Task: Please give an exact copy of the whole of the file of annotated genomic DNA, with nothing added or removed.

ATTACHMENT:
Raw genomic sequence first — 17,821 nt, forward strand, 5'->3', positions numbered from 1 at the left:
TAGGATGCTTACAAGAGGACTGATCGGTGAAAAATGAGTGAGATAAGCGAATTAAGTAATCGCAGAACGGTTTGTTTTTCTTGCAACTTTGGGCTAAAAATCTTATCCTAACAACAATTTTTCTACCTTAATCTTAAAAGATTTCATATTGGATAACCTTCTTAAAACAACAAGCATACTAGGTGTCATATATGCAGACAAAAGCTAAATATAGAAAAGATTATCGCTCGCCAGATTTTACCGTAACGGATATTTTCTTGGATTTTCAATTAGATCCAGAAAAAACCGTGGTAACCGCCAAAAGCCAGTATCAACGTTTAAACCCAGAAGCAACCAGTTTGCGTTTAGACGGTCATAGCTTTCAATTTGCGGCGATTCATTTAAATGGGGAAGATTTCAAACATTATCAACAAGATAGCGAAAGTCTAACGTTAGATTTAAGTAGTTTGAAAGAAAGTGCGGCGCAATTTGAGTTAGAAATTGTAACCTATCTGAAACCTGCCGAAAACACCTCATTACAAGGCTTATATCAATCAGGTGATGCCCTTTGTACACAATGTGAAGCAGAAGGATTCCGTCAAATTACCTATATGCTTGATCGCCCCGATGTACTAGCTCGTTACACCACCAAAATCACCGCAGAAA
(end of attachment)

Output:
Raw genomic sequence first — 17,821 nt, forward strand, 5'->3', positions numbered from 1 at the left:
TAGGATGCTTACAAGAGGACTGATCGGTGAAAAATGAGTGAGATAAGCGAATTAAGTAATCGCAGAACGGTTTGTTTTTCTTGCAACTTTGGGCTAAAAATCTTATCCTAACAACAATTTTTCTACCTTAATCTTAAAAGATTTCATATTGGATAACCTTCTTAAAACAACAAGCATACTAGGTGTCATATATGCAGACAAAAGCTAAATATAGAAAAGATTATCGCTCGCCAGATTTTACCGTAACGGATATTTTCTTGGATTTTCAATTAGATCCAGAAAAAACCGTGGTAACCGCCAAAAGCCAGTATCAACGTTTAAACCCAGAAGCAACCAGTTTGCGTTTAGACGGTCATAGCTTTCAATTTGCGGCGATTCATTTAAATGGGGAAGATTTCAAACATTATCAACAAGATAGCGAAAGTCTAACGTTAGATTTAAGTAGTTTGAAAGAAAGTGCGGCGCAATTTGAGTTAGAAATTGTAACCTATCTGAAACCTGCCGAAAACACCTCATTACAAGGCTTATATCAATCAGGTGATGCCCTTTGTACACAATGTGAAGCAGAAGGATTCCGTCAAATTACCTATATGCTTGATCGCCCCGATGTACTAGCTCGTTACACCACCAAAATCACCGCAGAAA